Dear Richard: Tickle Me Homo
I am madly in love with a great guy, and we have been together for over a year now. Problem? He has a wicked foot and tickling fetish. This wouldn't be too bad, except that I am super ticklish, especially on the bare feet, and that's his favorite target. I can stand it for a bit, but in no time I'm laughing wildly, and begging him to stop.
Unfortunately, that's exactly what turns him on, and he'll end up tickling me none stop for over an hour. I have to admit that being helplessly tickle-tortured does turn me on, especially as he incorporates genital tickling in his repertoire. However, it is pure torture, and I don't know what to do.
Having normal sex does not work for him, as he's only turned on when I'm laughing hysterically and begging him to stop. What should I do?
Tickled 2 Death
Tickling has a rich and varied place in social interactions. Parents use it from infancy on their children as a boding and trust exercise. Siblings use it as part of their horseplay, often to more extreme and embarrassing conclusions.
Charles Darwin theorized on the link between tickling and social relations, arguing that tickling provokes laughter through the anticipation of pleasure. Then there is the darker side of tickling.
Heinz Heger describes this incident in his book The Men With The Pink Triangle about being a gay man in a Nazi concentration camp and witnessing the SS guards tickling another young gay man: "The first game that the SS sergeant and his men played was to tickle their victim with goose feathers, on the soles of his feet, between his legs, in the armpits, and on other parts of his naked body. At first the prisoner forced himself to keep silent, while his eyes twitched in fear and torment from one SS man to the other. Then he could not restrain himself and finally he broke out in a high-pitched laughter that very soon turned into a cry of pain, while the tears ran down his face, and his body twisted against his chains. After this tickling torture, they let the lad hang there for a little, while a flood of tears ran down his cheeks and he cried and sobbed uncontrollably."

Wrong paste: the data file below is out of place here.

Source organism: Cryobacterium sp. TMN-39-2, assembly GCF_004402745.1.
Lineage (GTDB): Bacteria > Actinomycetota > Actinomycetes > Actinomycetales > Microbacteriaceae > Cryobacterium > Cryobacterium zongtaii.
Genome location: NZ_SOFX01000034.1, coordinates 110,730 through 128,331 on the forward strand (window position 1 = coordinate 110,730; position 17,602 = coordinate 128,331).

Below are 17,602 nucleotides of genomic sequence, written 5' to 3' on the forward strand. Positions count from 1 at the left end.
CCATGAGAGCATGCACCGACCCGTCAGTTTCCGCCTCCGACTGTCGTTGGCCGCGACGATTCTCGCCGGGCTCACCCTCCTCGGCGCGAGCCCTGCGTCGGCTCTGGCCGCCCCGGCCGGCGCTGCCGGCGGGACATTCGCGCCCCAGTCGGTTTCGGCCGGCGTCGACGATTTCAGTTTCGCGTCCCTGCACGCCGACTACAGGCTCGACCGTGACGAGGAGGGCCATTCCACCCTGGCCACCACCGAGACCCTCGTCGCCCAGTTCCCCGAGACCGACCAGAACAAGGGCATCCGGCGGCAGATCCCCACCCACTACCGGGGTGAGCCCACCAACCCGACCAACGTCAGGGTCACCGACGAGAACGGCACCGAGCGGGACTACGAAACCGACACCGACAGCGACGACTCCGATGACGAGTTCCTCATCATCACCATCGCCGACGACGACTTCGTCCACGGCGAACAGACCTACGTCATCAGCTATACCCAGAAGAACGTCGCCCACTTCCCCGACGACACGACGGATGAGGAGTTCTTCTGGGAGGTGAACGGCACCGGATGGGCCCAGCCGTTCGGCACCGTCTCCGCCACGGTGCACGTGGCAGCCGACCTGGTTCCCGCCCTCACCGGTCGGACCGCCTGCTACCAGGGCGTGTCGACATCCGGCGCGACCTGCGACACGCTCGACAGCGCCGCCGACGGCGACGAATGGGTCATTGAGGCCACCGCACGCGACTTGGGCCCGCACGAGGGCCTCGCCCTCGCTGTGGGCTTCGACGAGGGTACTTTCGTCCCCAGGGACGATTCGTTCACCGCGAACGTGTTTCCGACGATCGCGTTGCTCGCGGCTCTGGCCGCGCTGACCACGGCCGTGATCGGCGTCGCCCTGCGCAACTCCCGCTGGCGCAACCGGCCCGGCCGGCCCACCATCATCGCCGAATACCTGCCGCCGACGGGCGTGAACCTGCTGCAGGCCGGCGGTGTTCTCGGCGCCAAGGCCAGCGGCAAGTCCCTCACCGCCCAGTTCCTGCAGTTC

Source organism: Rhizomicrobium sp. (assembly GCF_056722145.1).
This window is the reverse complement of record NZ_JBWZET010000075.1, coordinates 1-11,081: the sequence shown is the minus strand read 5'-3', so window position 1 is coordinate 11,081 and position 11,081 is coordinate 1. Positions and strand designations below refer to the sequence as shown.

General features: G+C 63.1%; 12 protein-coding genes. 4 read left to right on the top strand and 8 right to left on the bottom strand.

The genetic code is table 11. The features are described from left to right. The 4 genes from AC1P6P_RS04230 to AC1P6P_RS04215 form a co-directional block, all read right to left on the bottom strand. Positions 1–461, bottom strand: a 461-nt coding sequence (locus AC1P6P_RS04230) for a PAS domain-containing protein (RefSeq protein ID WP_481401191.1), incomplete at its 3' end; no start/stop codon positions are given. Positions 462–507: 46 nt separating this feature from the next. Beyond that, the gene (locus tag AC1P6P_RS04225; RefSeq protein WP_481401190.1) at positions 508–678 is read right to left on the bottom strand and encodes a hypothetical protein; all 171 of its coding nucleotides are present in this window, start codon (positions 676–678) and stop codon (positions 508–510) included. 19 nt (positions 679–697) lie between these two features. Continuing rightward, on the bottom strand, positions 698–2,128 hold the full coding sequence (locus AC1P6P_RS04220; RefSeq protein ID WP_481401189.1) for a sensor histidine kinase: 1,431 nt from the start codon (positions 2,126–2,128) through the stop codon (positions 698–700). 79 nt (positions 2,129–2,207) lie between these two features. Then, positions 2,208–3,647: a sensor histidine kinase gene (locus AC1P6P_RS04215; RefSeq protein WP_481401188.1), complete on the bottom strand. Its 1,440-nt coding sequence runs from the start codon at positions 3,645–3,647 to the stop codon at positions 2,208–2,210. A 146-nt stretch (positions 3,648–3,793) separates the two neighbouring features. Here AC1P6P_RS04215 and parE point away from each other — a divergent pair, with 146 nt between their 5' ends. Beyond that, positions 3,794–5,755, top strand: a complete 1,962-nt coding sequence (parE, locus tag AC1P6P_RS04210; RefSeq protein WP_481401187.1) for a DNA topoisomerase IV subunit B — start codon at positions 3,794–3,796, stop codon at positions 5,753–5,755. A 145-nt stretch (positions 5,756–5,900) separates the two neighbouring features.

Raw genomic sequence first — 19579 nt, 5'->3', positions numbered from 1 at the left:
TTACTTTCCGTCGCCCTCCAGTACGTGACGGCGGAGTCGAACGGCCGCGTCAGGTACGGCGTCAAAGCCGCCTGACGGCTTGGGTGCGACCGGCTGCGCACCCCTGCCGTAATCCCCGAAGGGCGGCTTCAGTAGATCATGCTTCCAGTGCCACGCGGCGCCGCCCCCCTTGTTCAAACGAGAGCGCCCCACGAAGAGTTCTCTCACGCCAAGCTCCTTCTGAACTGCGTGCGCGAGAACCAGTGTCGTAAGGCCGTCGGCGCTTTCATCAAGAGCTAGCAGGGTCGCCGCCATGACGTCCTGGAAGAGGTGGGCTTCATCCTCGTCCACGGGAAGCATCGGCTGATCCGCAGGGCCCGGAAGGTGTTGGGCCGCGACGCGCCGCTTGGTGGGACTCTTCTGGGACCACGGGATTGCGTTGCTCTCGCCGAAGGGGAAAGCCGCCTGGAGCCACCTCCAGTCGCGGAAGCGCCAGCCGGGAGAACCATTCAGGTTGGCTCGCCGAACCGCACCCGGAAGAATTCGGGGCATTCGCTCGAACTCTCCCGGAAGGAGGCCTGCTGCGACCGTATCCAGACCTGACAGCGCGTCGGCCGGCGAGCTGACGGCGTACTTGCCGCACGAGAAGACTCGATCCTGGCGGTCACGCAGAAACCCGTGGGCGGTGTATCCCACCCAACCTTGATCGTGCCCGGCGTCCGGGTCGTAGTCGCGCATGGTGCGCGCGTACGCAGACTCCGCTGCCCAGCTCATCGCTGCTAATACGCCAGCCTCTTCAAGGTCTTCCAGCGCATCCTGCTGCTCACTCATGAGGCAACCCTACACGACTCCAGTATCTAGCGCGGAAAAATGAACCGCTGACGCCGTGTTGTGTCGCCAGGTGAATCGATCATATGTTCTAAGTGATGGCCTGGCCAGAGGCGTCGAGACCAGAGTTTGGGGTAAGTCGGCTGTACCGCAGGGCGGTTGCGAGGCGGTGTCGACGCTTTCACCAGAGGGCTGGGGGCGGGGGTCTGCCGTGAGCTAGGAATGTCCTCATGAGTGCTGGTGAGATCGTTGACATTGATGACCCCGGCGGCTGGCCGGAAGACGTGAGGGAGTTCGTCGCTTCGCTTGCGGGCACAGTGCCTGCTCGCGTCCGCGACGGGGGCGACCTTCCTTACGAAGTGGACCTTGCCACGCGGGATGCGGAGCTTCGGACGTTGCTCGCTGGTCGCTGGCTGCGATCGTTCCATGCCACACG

The bottom line here is that tickling can be fun if there are consensual guidelines set down between the tickler and the ticklee. Granted, one of the main aspects of ticking is the element of surprise. But it sounds as is this has veered into control and submission dynamics. You have't mentioned in your question whether you have told him what your desires here are. That, combined with the fact that on some level you are feeling pleasure here is probably fostering the continuation of your tickle-torture.
What special freaky little thing do you like? (Dick would help you out with a list of his own funny little specialties, but we would be here all day – and this is about you.) What ever you tastes lean toward, are you incorporating that in your sex life? And how available is your partner for some play time that feeds your fantasies?
Something else to consider. Perhaps your partner has some anxiety about good old fashioned vanilla sex. Sucking, screwing, kissing--all that good stuff. Dick had a boyfriend like that once. His self-consciousness alway made him tell jokes and crack-wise during the intimate moment. He could never lose himself to the relaxed intimacy and sensuality of sex. His jokes were a way of controlling the situation.
Certainly, tickling is a way to keep the intimacy under control. When your naked writing lover is laughing till tears steam down his face begging for the tickle-top to release him form the hysterical torture, there is very little room for subtler feelings. Getting to know more about his feelings and comfort with sex and intimacy might be helpful. In fact, just asking about these subjects and watching his reaction might tell you a lot. You might find you have someone with a fair amount of fear around sex and closeness.
So: Set your boundaries, state your desires, ask your partner what his real feelings about sex and love are. Tickling is often associated with child's play. Grown up relationships take give and take. This may be the time to move your relationship to the next level. You will never know till you get in there and see what's up.
Dear Richard is not a medical doctor, a licensed psychiatrist, a counselor, a reverend, or a rabbi. He has not been evaluated by the FDA, the CDC, or the BBC, and his words are not intended to diagnose or treat any condition. The information is for educational purposes only and it not intended to serve as medical advice. Dear Richard does, however, love hearing from you and answering your questions. Leave a comment or send him an e-mail.